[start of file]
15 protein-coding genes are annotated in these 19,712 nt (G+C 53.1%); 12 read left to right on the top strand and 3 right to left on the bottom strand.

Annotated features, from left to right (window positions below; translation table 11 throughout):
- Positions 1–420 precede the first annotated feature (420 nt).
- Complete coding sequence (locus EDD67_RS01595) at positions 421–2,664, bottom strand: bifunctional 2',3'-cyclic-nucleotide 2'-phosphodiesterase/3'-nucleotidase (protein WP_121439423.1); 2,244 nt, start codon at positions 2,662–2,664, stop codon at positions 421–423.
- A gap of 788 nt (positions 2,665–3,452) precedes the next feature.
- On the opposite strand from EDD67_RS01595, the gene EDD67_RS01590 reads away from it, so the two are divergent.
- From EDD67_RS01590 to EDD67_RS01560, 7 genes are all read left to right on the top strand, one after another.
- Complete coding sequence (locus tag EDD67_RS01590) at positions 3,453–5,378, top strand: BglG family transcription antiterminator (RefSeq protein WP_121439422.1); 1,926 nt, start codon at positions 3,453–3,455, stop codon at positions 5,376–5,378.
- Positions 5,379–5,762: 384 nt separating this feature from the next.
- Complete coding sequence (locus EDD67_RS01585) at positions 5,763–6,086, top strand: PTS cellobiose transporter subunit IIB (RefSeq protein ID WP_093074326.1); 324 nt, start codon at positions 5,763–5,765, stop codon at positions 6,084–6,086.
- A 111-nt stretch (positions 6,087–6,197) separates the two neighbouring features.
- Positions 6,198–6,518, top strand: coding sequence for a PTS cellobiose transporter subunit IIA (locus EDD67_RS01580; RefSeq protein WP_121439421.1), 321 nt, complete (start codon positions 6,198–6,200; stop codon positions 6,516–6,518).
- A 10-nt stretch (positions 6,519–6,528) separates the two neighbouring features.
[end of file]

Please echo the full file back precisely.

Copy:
15 protein-coding genes are annotated in these 19,712 nt (G+C 53.1%); 12 read left to right on the top strand and 3 right to left on the bottom strand.

Annotated features, from left to right (window positions below; translation table 11 throughout):
- Positions 1–420 precede the first annotated feature (420 nt).
- Complete coding sequence (locus EDD67_RS01595) at positions 421–2,664, bottom strand: bifunctional 2',3'-cyclic-nucleotide 2'-phosphodiesterase/3'-nucleotidase (protein WP_121439423.1); 2,244 nt, start codon at positions 2,662–2,664, stop codon at positions 421–423.
- A gap of 788 nt (positions 2,665–3,452) precedes the next feature.
- On the opposite strand from EDD67_RS01595, the gene EDD67_RS01590 reads away from it, so the two are divergent.
- From EDD67_RS01590 to EDD67_RS01560, 7 genes are all read left to right on the top strand, one after another.
- Complete coding sequence (locus tag EDD67_RS01590) at positions 3,453–5,378, top strand: BglG family transcription antiterminator (RefSeq protein WP_121439422.1); 1,926 nt, start codon at positions 3,453–3,455, stop codon at positions 5,376–5,378.
- Positions 5,379–5,762: 384 nt separating this feature from the next.
- Complete coding sequence (locus EDD67_RS01585) at positions 5,763–6,086, top strand: PTS cellobiose transporter subunit IIB (RefSeq protein ID WP_093074326.1); 324 nt, start codon at positions 5,763–5,765, stop codon at positions 6,084–6,086.
- A 111-nt stretch (positions 6,087–6,197) separates the two neighbouring features.
- Positions 6,198–6,518, top strand: coding sequence for a PTS cellobiose transporter subunit IIA (locus EDD67_RS01580; RefSeq protein WP_121439421.1), 321 nt, complete (start codon positions 6,198–6,200; stop codon positions 6,516–6,518).
- A 10-nt stretch (positions 6,519–6,528) separates the two neighbouring features.